Global crude oil prices have soared by more than $3 a barrel as concerns grow over disruptions to supplies due to attacks by Palestinian militant group Hamas on Israel, reported Reuters.
Brent crude surged by $3.10 to $87.68 a barrel by 0400 GMT and US West Texas Intermediate crude increased by $3.26 to settle at $86.05 a barrel.
The jump in oil prices has reversed the downtrend seen last week, the largest weekly fall since March this year, amid growing concerns about high interest rates and their effect on demand globally.
On 7 October 2023, Palestinian militant group Hamas launched the ‘largest military assault’ in decades on Israel, killing hundreds of people. This triggered retaliatory strikes by Israel on Gaza that also killed hundreds of people.
In a client note, ANZ Bank analysts were quoted by the news agency as saying: “Increasing geopolitical risk in the Middle East should support oil prices… higher volatility can be expected.”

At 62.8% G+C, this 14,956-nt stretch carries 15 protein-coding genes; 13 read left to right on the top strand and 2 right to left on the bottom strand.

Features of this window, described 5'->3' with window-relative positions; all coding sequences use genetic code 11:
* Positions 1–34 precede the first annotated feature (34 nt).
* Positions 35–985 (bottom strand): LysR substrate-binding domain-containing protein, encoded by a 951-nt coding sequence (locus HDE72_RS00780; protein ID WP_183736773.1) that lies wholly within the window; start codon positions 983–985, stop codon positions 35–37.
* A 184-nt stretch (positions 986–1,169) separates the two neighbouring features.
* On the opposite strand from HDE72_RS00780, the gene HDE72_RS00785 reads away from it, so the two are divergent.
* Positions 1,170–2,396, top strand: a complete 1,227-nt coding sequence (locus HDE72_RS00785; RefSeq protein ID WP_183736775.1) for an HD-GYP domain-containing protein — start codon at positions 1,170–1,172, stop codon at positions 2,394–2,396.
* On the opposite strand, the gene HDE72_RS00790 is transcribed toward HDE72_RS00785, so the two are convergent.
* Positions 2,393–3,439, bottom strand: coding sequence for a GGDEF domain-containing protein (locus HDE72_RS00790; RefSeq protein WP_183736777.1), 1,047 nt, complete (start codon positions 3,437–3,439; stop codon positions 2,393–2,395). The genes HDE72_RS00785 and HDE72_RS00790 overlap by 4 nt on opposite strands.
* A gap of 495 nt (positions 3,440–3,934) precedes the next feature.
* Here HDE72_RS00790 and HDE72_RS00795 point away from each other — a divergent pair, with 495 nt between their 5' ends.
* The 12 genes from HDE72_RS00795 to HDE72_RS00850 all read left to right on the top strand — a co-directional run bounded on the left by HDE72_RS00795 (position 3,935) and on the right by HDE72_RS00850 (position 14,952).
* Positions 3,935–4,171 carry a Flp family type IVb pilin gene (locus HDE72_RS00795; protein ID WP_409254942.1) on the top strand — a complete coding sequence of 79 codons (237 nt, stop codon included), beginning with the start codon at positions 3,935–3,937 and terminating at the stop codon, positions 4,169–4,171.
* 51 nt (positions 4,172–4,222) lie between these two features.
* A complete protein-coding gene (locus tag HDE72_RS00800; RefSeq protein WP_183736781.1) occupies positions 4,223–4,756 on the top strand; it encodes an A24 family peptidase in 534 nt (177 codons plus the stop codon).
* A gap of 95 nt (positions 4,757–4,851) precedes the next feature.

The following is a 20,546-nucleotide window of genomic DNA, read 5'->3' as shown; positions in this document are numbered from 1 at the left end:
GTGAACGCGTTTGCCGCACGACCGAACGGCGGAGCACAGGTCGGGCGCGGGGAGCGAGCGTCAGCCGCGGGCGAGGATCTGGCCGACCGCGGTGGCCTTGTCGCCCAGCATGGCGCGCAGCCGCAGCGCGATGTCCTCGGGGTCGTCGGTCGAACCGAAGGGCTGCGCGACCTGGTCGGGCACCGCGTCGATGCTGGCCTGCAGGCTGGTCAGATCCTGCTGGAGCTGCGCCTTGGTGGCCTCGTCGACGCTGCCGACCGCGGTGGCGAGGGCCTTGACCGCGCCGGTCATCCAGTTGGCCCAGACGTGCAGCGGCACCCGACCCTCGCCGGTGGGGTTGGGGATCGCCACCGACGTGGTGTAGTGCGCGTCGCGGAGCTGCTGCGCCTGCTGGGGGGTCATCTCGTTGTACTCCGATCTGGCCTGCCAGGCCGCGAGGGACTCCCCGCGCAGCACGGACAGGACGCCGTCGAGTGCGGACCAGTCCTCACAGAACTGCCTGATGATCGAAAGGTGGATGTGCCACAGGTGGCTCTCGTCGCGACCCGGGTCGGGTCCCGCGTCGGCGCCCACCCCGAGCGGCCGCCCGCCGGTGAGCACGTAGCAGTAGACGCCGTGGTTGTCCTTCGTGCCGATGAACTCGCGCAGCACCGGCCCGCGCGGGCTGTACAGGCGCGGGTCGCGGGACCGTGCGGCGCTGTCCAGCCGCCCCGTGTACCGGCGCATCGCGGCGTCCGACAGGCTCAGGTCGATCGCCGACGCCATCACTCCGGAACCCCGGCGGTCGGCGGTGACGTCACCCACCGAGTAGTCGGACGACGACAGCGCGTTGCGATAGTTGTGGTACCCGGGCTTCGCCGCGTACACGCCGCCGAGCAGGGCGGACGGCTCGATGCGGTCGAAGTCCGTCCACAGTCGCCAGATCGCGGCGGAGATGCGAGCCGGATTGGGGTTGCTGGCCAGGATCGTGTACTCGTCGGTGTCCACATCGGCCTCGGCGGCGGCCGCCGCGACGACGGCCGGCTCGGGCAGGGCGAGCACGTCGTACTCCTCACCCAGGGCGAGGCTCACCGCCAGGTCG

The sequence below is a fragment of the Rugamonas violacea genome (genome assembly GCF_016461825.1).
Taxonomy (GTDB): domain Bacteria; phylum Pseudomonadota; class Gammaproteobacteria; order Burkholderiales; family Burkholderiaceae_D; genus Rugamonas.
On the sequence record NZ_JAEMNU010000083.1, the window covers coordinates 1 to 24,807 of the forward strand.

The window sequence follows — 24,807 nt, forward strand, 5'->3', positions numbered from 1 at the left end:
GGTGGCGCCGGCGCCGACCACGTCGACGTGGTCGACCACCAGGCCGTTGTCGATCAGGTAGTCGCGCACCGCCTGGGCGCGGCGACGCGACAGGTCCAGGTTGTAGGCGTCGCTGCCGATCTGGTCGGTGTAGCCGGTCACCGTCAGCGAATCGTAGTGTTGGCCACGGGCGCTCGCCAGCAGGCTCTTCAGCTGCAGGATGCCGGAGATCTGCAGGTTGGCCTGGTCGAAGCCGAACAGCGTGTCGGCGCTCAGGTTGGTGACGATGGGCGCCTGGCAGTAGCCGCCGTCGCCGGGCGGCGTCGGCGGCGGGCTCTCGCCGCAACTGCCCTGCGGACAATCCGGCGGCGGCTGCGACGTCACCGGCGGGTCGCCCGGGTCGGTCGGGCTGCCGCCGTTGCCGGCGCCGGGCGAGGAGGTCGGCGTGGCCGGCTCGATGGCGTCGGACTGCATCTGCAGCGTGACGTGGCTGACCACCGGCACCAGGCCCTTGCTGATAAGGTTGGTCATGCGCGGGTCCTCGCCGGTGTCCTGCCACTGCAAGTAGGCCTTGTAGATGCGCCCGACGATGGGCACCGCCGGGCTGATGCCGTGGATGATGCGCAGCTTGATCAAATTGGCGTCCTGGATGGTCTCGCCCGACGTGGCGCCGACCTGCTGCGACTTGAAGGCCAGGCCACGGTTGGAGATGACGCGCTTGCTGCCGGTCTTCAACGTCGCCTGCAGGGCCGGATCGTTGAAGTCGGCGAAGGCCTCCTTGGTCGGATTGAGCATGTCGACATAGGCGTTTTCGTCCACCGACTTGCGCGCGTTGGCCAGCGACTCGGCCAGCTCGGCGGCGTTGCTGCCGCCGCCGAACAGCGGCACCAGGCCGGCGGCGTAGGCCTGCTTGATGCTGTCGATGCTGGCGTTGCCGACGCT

Energy analyst Saul Kavonic said: “The risk premium on oil is rising due to the prospect of a wider conflagration that could spread to nearby major oil producing nations such as Iran and Saudi Arabia.”
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The conflict in the Middle East region is anticipated to pose a threat to US efforts to mediate a reconciliation between Saudi Arabia and Israel, reported Reuters.
Last week, Saudi Arabia reportedly indicated its intention to the US to raise crude oil output in 2024, in case crude oil prices are too high.
The move comes as Saudi Arabia looks to gain support in US Congress for a deal to normalise relations with Israel in exchange for a defence agreement between Saudi Arabia and the US, reported the Wall Street Journal, citing Saudi and US officials.